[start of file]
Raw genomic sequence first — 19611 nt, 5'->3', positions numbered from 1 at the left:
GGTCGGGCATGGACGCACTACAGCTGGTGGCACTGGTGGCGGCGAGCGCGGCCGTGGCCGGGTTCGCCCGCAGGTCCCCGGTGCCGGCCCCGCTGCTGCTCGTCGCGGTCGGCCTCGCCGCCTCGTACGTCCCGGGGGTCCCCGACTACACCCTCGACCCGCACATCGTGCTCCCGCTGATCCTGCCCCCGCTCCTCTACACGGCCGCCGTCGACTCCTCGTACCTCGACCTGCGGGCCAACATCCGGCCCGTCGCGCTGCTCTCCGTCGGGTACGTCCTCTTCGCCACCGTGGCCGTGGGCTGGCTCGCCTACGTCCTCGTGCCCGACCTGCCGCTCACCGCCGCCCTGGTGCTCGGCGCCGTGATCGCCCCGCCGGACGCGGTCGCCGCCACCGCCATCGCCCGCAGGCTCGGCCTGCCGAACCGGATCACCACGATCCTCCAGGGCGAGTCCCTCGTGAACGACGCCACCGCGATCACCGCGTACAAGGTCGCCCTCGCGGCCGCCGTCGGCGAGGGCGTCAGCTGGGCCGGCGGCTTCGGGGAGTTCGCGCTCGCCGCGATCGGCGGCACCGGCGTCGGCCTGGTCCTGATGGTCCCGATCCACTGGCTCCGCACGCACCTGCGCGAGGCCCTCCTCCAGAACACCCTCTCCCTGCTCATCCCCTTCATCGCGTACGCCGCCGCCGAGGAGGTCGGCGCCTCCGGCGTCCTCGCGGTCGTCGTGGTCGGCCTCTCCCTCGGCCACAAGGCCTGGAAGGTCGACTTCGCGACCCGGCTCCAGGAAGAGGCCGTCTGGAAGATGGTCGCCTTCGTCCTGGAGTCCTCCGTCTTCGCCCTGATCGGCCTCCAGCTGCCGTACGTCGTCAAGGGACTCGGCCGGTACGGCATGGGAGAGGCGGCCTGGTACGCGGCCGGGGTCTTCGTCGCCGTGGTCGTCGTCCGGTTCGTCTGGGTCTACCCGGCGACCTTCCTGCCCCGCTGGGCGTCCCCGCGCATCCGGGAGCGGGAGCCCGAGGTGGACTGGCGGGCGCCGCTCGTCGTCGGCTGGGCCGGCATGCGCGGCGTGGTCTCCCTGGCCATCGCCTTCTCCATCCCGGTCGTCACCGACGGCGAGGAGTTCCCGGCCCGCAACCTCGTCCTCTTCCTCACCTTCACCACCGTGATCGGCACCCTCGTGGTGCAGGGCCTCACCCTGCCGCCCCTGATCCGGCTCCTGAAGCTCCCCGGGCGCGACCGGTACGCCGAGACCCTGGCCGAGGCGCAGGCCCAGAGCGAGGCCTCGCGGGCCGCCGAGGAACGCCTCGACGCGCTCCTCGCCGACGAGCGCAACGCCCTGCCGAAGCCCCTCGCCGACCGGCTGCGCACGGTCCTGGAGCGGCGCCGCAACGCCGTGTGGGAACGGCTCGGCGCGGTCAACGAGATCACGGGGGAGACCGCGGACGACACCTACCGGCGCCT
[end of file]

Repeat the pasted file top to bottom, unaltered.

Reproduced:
Raw genomic sequence first — 19611 nt, 5'->3', positions numbered from 1 at the left:
GGTCGGGCATGGACGCACTACAGCTGGTGGCACTGGTGGCGGCGAGCGCGGCCGTGGCCGGGTTCGCCCGCAGGTCCCCGGTGCCGGCCCCGCTGCTGCTCGTCGCGGTCGGCCTCGCCGCCTCGTACGTCCCGGGGGTCCCCGACTACACCCTCGACCCGCACATCGTGCTCCCGCTGATCCTGCCCCCGCTCCTCTACACGGCCGCCGTCGACTCCTCGTACCTCGACCTGCGGGCCAACATCCGGCCCGTCGCGCTGCTCTCCGTCGGGTACGTCCTCTTCGCCACCGTGGCCGTGGGCTGGCTCGCCTACGTCCTCGTGCCCGACCTGCCGCTCACCGCCGCCCTGGTGCTCGGCGCCGTGATCGCCCCGCCGGACGCGGTCGCCGCCACCGCCATCGCCCGCAGGCTCGGCCTGCCGAACCGGATCACCACGATCCTCCAGGGCGAGTCCCTCGTGAACGACGCCACCGCGATCACCGCGTACAAGGTCGCCCTCGCGGCCGCCGTCGGCGAGGGCGTCAGCTGGGCCGGCGGCTTCGGGGAGTTCGCGCTCGCCGCGATCGGCGGCACCGGCGTCGGCCTGGTCCTGATGGTCCCGATCCACTGGCTCCGCACGCACCTGCGCGAGGCCCTCCTCCAGAACACCCTCTCCCTGCTCATCCCCTTCATCGCGTACGCCGCCGCCGAGGAGGTCGGCGCCTCCGGCGTCCTCGCGGTCGTCGTGGTCGGCCTCTCCCTCGGCCACAAGGCCTGGAAGGTCGACTTCGCGACCCGGCTCCAGGAAGAGGCCGTCTGGAAGATGGTCGCCTTCGTCCTGGAGTCCTCCGTCTTCGCCCTGATCGGCCTCCAGCTGCCGTACGTCGTCAAGGGACTCGGCCGGTACGGCATGGGAGAGGCGGCCTGGTACGCGGCCGGGGTCTTCGTCGCCGTGGTCGTCGTCCGGTTCGTCTGGGTCTACCCGGCGACCTTCCTGCCCCGCTGGGCGTCCCCGCGCATCCGGGAGCGGGAGCCCGAGGTGGACTGGCGGGCGCCGCTCGTCGTCGGCTGGGCCGGCATGCGCGGCGTGGTCTCCCTGGCCATCGCCTTCTCCATCCCGGTCGTCACCGACGGCGAGGAGTTCCCGGCCCGCAACCTCGTCCTCTTCCTCACCTTCACCACCGTGATCGGCACCCTCGTGGTGCAGGGCCTCACCCTGCCGCCCCTGATCCGGCTCCTGAAGCTCCCCGGGCGCGACCGGTACGCCGAGACCCTGGCCGAGGCGCAGGCCCAGAGCGAGGCCTCGCGGGCCGCCGAGGAACGCCTCGACGCGCTCCTCGCCGACGAGCGCAACGCCCTGCCGAAGCCCCTCGCCGACCGGCTGCGCACGGTCCTGGAGCGGCGCCGCAACGCCGTGTGGGAACGGCTCGGCGCGGTCAACGAGATCACGGGGGAGACCGCGGACGACACCTACCGGCGCCT